Nasturtium Flowers - A Photo Gallery of Nasturtiums and Facts
Some Facts About Nasturtiums
Nasturtium flowers also go by the name Tropaeolum. Tropaeolum is a Latin name and comes from the shape of the plants leaves. They are large and look like a shield or circular shape. Nasturtiums may also be referred to as Mexican Cress, Peru Cress, Indian Cress, and Jesuit's Cress. It is a native of Central and South America.
Nasturtium is considered a hardy annual and is usually very easy to grow. They aren't very tall flowers, and only grow to be about nine inches tall or so. They look very nice in herb gardens and any flower gardens. You can put them in bedding areas, or into pots and planters.
Sometimes, nasturtiums can grow and ramble up through other plants like an ordinary looking hedge. They are bright and seem cheery with their oranges, yellows and red colors. There are a number of colors however, and the warmer colors I just mentioned are the ones I am most familiar with. They have single and mixed colors as well. I love the leaves, they don't look like any other plant or flower that I am aware of. There is a variety that has really neat leaves, called the Alaska Mixed variety. They have white flecks on the leaves which would add a nice effect. They are frost hardy to 32 degrees, so last well into the Fall.
Conditions for Growing Nasturtium Flowers
These lovely little specimens can be sown as seeds soon after the last frost in your area. Give them a month or so of growth, and you will see the little plants growing bigger until they can be transplanted if need be. Depending on where you live and when you plant them, they will flower for several months as long as they are well established and taken care off.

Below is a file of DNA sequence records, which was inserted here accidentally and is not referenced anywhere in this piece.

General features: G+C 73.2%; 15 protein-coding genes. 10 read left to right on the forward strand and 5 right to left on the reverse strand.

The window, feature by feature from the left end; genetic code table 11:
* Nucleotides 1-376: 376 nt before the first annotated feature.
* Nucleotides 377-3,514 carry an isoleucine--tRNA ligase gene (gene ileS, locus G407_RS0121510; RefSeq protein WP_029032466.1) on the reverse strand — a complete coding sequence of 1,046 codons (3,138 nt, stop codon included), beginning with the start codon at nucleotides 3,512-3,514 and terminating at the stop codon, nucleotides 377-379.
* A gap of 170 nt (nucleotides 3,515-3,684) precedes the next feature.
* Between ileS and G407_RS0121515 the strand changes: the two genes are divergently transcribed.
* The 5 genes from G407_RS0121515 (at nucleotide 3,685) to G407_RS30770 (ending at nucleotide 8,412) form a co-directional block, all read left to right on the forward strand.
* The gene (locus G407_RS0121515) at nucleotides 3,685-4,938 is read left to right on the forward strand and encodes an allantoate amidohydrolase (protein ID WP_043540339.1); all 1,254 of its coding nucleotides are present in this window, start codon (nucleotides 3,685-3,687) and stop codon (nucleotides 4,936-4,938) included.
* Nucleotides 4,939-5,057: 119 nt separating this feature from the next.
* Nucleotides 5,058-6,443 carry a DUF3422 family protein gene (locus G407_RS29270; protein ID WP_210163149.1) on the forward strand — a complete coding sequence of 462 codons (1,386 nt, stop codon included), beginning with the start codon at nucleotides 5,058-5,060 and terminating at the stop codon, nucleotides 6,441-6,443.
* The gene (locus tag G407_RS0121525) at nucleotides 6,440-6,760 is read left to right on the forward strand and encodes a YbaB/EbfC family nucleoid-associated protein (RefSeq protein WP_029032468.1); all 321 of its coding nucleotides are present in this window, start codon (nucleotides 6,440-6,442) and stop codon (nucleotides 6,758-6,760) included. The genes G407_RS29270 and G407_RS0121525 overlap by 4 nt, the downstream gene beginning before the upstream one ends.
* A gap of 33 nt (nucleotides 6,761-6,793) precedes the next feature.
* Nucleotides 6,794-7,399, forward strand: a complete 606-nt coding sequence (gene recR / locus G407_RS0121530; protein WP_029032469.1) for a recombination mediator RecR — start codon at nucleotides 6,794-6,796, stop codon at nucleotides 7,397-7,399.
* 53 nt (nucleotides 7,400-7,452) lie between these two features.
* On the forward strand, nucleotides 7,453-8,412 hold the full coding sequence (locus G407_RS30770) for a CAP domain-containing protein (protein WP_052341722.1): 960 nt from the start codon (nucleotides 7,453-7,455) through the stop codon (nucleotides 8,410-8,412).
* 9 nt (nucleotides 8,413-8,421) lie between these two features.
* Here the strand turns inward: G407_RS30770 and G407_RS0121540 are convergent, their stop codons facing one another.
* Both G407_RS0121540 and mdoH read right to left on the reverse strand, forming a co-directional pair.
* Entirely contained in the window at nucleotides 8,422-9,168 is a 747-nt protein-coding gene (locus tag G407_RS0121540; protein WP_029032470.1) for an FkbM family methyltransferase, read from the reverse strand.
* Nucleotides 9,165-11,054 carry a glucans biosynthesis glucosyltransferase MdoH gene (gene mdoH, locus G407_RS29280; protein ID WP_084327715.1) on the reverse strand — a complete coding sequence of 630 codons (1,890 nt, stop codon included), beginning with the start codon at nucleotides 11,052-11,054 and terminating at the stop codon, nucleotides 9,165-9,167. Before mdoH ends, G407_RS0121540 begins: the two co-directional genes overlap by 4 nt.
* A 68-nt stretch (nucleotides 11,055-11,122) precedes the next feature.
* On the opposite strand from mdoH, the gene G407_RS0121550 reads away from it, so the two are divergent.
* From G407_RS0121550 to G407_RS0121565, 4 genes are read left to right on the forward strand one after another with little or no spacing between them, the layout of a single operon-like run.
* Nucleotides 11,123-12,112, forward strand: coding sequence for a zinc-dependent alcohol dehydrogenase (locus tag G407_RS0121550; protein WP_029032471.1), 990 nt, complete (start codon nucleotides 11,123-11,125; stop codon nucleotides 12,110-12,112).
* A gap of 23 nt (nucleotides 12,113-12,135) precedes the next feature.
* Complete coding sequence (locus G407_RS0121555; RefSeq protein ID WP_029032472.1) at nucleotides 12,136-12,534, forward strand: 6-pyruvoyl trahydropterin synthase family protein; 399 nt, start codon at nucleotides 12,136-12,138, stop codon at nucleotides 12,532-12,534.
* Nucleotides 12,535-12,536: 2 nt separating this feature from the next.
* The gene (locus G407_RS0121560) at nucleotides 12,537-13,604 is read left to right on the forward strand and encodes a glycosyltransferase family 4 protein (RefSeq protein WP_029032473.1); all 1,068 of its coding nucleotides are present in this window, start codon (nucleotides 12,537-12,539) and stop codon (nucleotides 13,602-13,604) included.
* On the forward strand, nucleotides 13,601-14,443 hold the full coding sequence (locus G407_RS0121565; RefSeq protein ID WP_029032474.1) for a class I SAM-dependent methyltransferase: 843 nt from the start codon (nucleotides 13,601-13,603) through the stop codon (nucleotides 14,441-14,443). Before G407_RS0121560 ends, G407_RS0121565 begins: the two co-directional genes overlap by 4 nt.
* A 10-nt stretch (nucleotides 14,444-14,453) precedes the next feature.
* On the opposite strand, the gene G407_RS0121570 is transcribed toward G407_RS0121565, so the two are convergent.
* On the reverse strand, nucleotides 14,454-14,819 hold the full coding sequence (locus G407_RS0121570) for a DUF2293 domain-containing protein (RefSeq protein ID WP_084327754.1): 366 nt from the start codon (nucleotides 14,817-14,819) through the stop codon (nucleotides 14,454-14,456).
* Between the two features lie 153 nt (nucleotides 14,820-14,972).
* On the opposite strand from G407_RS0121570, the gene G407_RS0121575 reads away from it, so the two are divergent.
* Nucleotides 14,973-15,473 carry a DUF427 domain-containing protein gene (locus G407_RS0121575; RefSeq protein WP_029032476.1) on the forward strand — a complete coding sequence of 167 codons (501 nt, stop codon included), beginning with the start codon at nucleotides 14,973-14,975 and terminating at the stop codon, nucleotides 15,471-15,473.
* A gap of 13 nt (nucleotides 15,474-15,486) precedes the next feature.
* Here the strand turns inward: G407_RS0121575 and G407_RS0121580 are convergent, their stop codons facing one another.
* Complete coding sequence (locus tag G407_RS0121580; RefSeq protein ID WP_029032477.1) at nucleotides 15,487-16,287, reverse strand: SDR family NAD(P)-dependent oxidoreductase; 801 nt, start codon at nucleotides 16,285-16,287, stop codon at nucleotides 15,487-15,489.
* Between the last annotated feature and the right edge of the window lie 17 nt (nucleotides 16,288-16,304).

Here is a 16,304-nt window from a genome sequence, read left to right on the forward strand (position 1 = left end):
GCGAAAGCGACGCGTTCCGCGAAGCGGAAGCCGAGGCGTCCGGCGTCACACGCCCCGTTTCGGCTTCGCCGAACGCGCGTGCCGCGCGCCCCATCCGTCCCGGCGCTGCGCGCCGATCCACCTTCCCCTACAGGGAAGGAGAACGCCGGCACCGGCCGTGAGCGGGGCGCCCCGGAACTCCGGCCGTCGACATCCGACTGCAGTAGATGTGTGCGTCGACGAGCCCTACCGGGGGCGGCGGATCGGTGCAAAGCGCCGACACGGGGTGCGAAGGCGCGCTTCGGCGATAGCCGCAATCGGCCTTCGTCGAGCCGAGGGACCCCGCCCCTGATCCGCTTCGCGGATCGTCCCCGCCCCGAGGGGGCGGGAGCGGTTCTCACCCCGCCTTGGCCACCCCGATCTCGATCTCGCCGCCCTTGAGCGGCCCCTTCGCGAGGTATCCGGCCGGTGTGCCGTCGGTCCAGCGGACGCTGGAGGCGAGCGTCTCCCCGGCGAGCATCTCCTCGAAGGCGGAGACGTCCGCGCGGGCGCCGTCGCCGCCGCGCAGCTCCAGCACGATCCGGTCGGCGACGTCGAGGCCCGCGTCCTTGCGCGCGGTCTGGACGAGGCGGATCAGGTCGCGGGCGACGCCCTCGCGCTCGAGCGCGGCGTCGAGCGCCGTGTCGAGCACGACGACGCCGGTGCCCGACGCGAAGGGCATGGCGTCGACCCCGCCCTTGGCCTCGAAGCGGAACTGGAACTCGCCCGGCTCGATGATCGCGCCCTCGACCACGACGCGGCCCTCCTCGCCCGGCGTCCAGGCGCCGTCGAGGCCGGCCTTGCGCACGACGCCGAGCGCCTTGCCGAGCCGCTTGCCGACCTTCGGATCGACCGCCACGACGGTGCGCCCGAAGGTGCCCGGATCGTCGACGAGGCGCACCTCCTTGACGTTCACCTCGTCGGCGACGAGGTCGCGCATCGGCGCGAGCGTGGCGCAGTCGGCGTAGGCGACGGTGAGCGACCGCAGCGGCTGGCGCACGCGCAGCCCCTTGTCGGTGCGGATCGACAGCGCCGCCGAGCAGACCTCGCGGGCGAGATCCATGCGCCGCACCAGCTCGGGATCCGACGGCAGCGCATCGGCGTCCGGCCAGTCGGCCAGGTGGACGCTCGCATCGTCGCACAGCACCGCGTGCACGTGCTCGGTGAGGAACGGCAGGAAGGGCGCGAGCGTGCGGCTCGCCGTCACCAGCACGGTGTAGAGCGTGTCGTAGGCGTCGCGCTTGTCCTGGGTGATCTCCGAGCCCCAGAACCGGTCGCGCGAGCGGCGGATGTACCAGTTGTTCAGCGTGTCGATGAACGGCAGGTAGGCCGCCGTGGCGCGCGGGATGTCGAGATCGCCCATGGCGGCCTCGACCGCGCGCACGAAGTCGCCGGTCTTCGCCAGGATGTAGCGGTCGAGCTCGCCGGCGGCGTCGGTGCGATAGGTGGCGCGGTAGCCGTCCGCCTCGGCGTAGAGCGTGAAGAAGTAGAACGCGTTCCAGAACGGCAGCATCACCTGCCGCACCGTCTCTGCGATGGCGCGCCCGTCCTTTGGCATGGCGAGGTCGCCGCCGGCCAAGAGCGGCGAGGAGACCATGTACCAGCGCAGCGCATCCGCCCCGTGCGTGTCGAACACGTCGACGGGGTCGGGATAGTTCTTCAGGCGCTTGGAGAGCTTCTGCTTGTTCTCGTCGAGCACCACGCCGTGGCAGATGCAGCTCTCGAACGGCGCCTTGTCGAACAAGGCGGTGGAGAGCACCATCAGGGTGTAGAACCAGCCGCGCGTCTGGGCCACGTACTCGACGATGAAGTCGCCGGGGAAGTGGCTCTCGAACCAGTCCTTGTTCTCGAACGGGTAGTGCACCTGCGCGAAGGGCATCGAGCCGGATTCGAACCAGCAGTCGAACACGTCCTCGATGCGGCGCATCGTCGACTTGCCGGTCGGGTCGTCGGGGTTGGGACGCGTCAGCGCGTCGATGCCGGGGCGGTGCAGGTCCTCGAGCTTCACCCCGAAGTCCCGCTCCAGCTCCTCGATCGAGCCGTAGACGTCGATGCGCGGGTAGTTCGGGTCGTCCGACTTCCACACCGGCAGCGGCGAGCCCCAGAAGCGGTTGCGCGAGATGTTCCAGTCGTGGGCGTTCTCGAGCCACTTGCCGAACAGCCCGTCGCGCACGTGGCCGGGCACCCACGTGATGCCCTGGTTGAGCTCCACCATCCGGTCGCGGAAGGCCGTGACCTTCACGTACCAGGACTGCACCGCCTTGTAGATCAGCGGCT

Nasturtiums seem happiest in full sun, and need a lot of sunlight. One of the nicest little flower gardens I saw with nasturtiums however, was in a partly shaded area under a tree in a raised bed.
The soil condition these flowers need might surprise you! They can thrive in thin and poor soil conditions. This is something great to know for those tough spots or patches in areas of your yard.
Nasturtiums look right at home in an edible herb garden, and add a lot of color where sometimes the color can be lacking.
The nasturtium seeds are somewhat large for seeds, and can simply be pushed into the ground, an inch or two down. Its nice to plant them in groups of 3 to five where they will grow together. "Fleshy" seedlings will appear in about two to three weeks. You can leave them close together to form a large clump.
If growing in pots or containers, sow three seeds in a three and a half inch pot. Keep these warm until the seedlings appear and then you can plant outside. This is nice to do a few weeks before the last frost to get that head start, if you have a sunny window area.
Those who like to fertilize or feed flowers, you may want to hold off on nasturtiums. They tend to like poorer soil, as I mentioned before. When fed, they can produce more leaves than flowers, something you likely may not want.
Sometimes aphids and caterpillars can be found under the leaves, so keep an eye out for those. Did you know nasturtium leaves and flowers are edible? They taste a bit peppery, but can add great color and interest to salads, for instance. So all the more, check for bugs if you are using them for edible purposes. They have been used to decorate cakes before as well, and go great in many different recipes.
For the gardener that likes flowers that reseed themselves, this one is a great one to do so. Nasturtiums can readily reseed.
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